Breaking News: I Like Poetry Now, and You Can Too.
I'm not really a poetry reader. Not even when a tough teacher came into my classroom, straddled a backwards facing chair, and taught us all that poetry and hip hop weren't so different after all. There are certainly poems and poets that I've admired over the years, but if you were to recommend a book of poetry to me I'd probably say, "Cool! Thanks!" and never think of it again.
Ironically, I'm now going to recommend a book of poetry to you.
As I've mentioned in a few previous posts (like here and here), this year I'm taking on Book Riot's Read Harder Challenge. Challenge #23 on the list is to "read a book of poetry in translation on a theme other than love." I had some difficulty in this one, mainly because it's hard to know what the theme of a book of poetry is unless it's explicitly stated in a review or a blurb somewhere. On the NYPL Read Harder recommendation page (where I did eventually get my poetry pick from) they recommended Pablo Neruda, a poet I immediately associate with love poems (and a film that makes illiteracy seem very romantic). My point is: I put this task off for awhile, because I was a bit stumped. In that span of time I forgot the part about how the poetry needed to be in translation, so I grabbed a copy of Morgan Parker's There Are More Beautiful Things Than Beyoncé. It wasn't until I read the whole thing and went to write down the title that I realized - WHOOPS - not in translation. But I enjoyed it enough that I'm going to tell you, potential fellow avoider of poetry, you should check out this collection.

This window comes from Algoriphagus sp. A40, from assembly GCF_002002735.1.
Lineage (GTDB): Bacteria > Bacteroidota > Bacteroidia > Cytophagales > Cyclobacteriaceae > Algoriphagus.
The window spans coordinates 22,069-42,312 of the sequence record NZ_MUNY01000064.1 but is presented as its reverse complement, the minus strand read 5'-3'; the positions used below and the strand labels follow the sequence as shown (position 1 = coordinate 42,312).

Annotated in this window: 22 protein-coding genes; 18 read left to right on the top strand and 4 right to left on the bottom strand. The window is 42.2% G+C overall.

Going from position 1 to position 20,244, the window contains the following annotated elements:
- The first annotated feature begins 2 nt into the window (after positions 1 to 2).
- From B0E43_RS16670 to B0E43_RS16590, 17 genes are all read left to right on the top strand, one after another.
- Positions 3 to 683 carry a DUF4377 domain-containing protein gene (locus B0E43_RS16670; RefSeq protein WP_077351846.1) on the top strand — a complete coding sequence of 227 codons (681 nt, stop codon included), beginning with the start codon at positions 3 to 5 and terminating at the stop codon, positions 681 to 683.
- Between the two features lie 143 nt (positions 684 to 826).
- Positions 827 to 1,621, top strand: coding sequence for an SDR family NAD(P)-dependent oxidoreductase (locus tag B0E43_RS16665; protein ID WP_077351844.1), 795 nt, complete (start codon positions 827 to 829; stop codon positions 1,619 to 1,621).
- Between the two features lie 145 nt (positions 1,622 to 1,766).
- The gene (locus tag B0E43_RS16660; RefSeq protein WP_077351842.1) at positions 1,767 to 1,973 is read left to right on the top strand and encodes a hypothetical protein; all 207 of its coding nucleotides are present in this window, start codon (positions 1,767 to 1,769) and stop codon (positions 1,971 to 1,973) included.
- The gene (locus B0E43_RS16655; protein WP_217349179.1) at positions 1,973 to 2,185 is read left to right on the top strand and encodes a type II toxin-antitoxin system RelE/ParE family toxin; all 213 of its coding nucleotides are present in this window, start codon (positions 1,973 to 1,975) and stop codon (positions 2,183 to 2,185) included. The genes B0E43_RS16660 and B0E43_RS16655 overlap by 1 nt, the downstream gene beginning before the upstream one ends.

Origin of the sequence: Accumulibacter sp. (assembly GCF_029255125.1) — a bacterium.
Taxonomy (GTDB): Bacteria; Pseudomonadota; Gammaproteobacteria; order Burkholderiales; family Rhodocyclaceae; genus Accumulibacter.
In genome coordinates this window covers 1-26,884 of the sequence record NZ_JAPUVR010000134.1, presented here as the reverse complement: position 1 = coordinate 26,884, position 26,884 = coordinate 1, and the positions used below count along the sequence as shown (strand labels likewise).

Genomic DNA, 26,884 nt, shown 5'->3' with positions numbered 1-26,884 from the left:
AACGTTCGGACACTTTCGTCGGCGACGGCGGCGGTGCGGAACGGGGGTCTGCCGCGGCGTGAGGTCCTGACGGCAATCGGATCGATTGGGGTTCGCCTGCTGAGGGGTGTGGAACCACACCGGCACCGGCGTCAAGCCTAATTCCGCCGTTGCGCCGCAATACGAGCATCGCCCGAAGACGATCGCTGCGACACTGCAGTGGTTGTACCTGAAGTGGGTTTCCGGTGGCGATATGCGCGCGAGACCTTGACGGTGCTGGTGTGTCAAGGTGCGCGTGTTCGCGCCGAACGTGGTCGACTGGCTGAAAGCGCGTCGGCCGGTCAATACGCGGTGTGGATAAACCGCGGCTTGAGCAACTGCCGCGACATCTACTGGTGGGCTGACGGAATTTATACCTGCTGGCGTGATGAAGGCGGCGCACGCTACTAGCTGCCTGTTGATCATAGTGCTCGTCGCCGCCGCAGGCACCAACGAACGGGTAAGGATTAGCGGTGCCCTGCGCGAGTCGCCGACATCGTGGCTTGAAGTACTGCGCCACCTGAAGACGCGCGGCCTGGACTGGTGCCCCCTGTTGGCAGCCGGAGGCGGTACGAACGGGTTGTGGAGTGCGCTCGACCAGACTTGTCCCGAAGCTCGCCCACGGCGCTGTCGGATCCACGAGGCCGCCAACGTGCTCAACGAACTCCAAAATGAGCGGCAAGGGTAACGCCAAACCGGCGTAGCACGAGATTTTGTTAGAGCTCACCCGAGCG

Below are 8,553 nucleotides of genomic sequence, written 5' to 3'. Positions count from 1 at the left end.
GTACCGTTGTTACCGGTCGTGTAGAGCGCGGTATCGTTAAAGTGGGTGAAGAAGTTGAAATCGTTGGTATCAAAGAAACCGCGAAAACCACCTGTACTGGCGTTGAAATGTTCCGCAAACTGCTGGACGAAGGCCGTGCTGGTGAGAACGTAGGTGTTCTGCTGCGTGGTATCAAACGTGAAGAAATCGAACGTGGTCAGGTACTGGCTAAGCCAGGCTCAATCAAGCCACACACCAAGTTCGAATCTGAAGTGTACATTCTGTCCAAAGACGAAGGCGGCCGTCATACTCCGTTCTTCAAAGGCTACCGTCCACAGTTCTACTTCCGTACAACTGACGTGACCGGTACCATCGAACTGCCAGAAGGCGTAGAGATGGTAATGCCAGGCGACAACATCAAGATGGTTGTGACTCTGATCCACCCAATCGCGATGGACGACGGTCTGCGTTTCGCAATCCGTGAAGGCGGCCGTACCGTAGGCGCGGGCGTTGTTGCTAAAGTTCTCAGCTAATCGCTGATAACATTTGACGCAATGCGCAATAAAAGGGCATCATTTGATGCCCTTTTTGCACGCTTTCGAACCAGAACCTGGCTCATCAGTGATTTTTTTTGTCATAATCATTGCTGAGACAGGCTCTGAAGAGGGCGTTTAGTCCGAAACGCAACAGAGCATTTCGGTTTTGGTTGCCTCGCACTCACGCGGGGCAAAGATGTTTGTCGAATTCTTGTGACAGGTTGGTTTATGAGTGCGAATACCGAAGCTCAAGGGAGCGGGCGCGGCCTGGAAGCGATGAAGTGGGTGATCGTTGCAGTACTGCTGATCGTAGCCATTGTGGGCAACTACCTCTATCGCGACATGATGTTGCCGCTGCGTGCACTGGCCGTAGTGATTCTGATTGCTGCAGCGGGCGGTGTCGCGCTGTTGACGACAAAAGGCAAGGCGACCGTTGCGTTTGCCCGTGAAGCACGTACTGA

Because I don't know enough about poetry to analyze it or review it, I'm just going to link you to some articles that presumably know what's what. Here's a piece on Parker and There Are More Beautiful Things Than Beyoncé from The New Yorker. Here's an interview I really enjoyed with Parker from i-d. Here's an interview with KCRW that, I'll be honest, I haven't listened to, but maybe you prefer listening to a conversation than reading about it, so this one's for you.
As a person who's not really into poetry, I've also never felt the urge to save stanzas or even whole poems and tape them to my locker or my vanity mirror (this is something an "arty" character in a movie does, but never a real person). But I found myself keeping bits of Parker's poems because I loved them so much.
The reason I was built
is to outlast some terribly
that is delivered
to the blood through kale
salad and pity and men
with straight-haired girlfriends
If I'd been taught this kind of poetry in school instead of some dead white guy's musings on a tree I'd certainly have a different gut reaction to the genre.